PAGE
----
"It happened after 9-11," Texas practitioner Tom Annunziato, O.D., says. His then-traditional, vision care-oriented optometric practice "basically collapsed - as a lot of practices did," Dr. Annunziato recalls. Uncertain about the future, people were putting off both routine preventive and problem-focused examinations. Patient count was down, so were revenues. "I was laying staff off," he recalls.
Naturally, Dr. Annunziato brought up the practice downturn in the course of conversations with his fellow optometrists. "Is your practice down as much as mine is?" he would ask. He found many practices were in the same situation. "Then I talked to several friends with medically oriented practices and they said 'no,' apparently a bit surprised that the question had even been asked," Dr. Annunziato remembers.
"I had an epiphany," Dr. Annunziato said. "Patients with medical conditions such as glaucoma or even patients with dry eye, foreign bodies or post-surgical patients cannot put off care. They cannot wait until they feel more certain about the economy to get better before going to the optometrist's office." Having concentrated his practice on vision exams and the dispensing of eyeglasses and contact lenses, Dr. Annunziato had made it a policy to refer virtually all patients who presented in his practice with eye health conditions to an ophthalmologist, providing only occasional treatment for minor conditions as eye irritation. That was a disservice to patients who were being denied prompt treatment and needlessly forced to make another visit to a doctor's office, Dr. Annunziato now says. It was also a near-fatal practice management error, he adds.
Dr. Annunziato set out to radically restructure his "optically' oriented optometric practice around a medical model. "I made it my objective to provide my patients the complete scope of care I am authorized to provide them under law," Dr. Annunziato said. The result has been a significant increase in patient satisfaction and retention as well an enhanced image for the practice in the community. It has also meant substantial increases in gross revenue, net income and patient encounters - all of which have largely been maintained through upturns and downturns in the economy over the last eight years.
AOA surveys find optometric practices by and large have become important sources of medical eye care. The AOA 2009 Scope of Practice Survey found a typical optometric practice, over a six-month period, will now diagnose an average of 104 cases of anterior segment disorders - including 24 cases of glaucoma - and will provide all of the treatment to four-fifths of those anterior segment patients and two-thirds of the glaucoma patients. However AOA surveys also find some practices continue to provide much more medical eye care than others. The survey finds a typical optometrist now prescribes or dispenses pharmaceuticals to patients more than 400 times over a six-month period. However, the most actively prescribing practices, an optometrist may prescribe or dispense pharmaceuticals more than 1,600 times over the same period. That is because some practices now place emphasis on the providing of full-scope medical eye care (in some cases having residency-trained associates in the office specifically to provide such care) while many other offices continue to emphasize basically vision care, Dr. Annunziato said. In some major markets, optometric medical eye care referral centers have been developed to accept patients from practices that provide only limited medical eye care. Moreover, AOA surveys indicate many practices provide some types of medical eye care but not others. And even many optometric offices that emphasize the providing of full-scope medical eye care to patients have yet to adopt the full medical practice model, Dr. Annunziato notes.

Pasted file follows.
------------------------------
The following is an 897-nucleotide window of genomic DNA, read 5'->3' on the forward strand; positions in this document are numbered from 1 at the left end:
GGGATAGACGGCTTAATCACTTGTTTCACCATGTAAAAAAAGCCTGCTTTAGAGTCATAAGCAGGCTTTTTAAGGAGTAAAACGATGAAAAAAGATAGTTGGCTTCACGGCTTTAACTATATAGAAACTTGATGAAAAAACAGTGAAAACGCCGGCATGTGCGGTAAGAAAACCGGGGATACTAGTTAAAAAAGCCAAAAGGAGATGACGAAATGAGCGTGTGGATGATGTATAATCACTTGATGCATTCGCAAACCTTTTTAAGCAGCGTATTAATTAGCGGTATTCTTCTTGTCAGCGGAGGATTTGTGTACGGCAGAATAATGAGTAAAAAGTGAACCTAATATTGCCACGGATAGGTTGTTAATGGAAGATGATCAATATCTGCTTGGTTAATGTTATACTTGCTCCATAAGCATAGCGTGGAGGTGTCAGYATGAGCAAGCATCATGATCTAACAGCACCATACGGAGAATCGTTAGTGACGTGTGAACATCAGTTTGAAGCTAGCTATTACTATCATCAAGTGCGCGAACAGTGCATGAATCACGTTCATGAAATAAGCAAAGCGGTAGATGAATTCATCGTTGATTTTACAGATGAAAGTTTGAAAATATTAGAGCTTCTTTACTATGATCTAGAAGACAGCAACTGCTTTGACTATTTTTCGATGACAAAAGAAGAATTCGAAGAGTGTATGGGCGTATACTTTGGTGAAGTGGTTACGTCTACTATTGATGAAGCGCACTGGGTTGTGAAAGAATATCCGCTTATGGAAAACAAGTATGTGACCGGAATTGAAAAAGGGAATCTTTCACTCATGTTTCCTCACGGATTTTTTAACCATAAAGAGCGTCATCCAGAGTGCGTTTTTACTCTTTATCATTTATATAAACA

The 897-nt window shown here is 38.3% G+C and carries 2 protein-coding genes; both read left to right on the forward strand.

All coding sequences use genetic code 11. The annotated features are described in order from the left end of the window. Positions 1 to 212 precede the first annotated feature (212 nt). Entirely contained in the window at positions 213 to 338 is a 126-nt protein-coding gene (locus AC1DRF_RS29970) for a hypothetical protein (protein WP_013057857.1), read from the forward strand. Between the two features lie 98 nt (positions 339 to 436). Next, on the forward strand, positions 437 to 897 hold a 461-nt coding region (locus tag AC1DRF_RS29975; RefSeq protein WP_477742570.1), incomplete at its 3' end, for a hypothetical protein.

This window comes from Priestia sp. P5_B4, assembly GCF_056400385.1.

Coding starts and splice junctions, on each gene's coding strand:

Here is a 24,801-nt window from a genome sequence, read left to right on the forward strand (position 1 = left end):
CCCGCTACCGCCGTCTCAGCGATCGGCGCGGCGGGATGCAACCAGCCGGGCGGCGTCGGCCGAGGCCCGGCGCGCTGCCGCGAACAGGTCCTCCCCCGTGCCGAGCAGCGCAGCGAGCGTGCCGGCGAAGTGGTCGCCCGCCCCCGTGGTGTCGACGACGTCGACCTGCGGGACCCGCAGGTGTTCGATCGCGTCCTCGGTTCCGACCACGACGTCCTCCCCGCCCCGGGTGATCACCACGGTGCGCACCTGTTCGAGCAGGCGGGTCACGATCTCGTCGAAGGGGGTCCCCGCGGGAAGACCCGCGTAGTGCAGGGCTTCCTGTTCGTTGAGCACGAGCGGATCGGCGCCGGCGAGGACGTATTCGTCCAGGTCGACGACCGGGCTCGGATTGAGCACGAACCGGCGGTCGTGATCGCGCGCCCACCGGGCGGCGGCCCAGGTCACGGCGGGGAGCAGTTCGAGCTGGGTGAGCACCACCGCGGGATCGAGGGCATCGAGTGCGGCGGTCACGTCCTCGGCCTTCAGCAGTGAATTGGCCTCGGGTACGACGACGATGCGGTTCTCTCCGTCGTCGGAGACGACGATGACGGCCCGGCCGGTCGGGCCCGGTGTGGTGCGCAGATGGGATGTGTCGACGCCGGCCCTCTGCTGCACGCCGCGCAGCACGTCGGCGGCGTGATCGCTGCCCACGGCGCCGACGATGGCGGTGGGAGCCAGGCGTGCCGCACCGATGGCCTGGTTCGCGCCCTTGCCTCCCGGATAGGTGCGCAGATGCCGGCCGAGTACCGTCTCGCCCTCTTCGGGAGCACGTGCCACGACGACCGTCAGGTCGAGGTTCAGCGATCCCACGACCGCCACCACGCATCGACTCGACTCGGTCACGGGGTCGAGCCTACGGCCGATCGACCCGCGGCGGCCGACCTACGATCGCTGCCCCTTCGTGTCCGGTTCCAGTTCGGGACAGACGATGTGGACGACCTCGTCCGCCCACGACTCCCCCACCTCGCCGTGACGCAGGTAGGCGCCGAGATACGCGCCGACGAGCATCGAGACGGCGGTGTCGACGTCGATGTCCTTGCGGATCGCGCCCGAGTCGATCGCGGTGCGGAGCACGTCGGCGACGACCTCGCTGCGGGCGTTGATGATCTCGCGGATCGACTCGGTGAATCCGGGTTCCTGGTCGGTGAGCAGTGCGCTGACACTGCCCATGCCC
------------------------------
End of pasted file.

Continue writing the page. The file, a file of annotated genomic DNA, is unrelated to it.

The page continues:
In Dr. Annunziato's case, the transformation to medical model practice was relatively swift (accomplished basically over the course of a year) and dramatic. The practice, which eight years ago was 90% to 95% percent vision care, is today at least 40%to 50% medical care, he reports. It ranks among the top five optometric practices in Texas with respect to volume of prescriptions for glaucoma medication - perhaps among the top three, pharmaceutical representatives say. Dr. Annunziato attributes the successful transition to careful planning. He recommends practitioners who wish to adopt the medical model consider retaining a consultant who specializes in the development of medical optometric practices, take a continuing education course on the development of such a practice, and talk extensively with other practitioners who have already made the move. Dr. Annunziato started by visiting the offices of fellow Texas practitioners John Coble, O.D., Craig Thomas, O.D., and John McCall, O.D. Those offices quickly became models for his practice, Dr. Annunziato said. He then took one of several comprehensive courses (5- to 7-days in length) in medical practice development offered by West Coast practice consultant Mark Michaels, O.D.
Central to the transformation was the complete re-equipping of the office. A quarter million dollars was spent over a three-month period to provide GDxTM scanning laser polarimetry (Carl Zeiss Meditec, Inc.; Dublin, Calif.) retinal cameras and a complete range of the latest diagnostics instrumentation. "Two of everything," Dr. Annunziato notes -- one for each of his offices in Fort Worth and Weatherford (about 45 minutes away). In addition to providing a broader scope of diagnostic capabilities in the office, the new equipment digitally captures and prints out data, eliminating the need to read meters and note data on patient records manually, Dr Annunziato adds.
Dr. Annunziato then reorganized the practice staffing, hiring four new ophthalmic technicians - who were all experienced veterans of area ophthalmology practices and familiar with medical model practice - to supplement his optical and reception staff. The new staff essentially "brought the medical model with them" from their previous practices, he observed.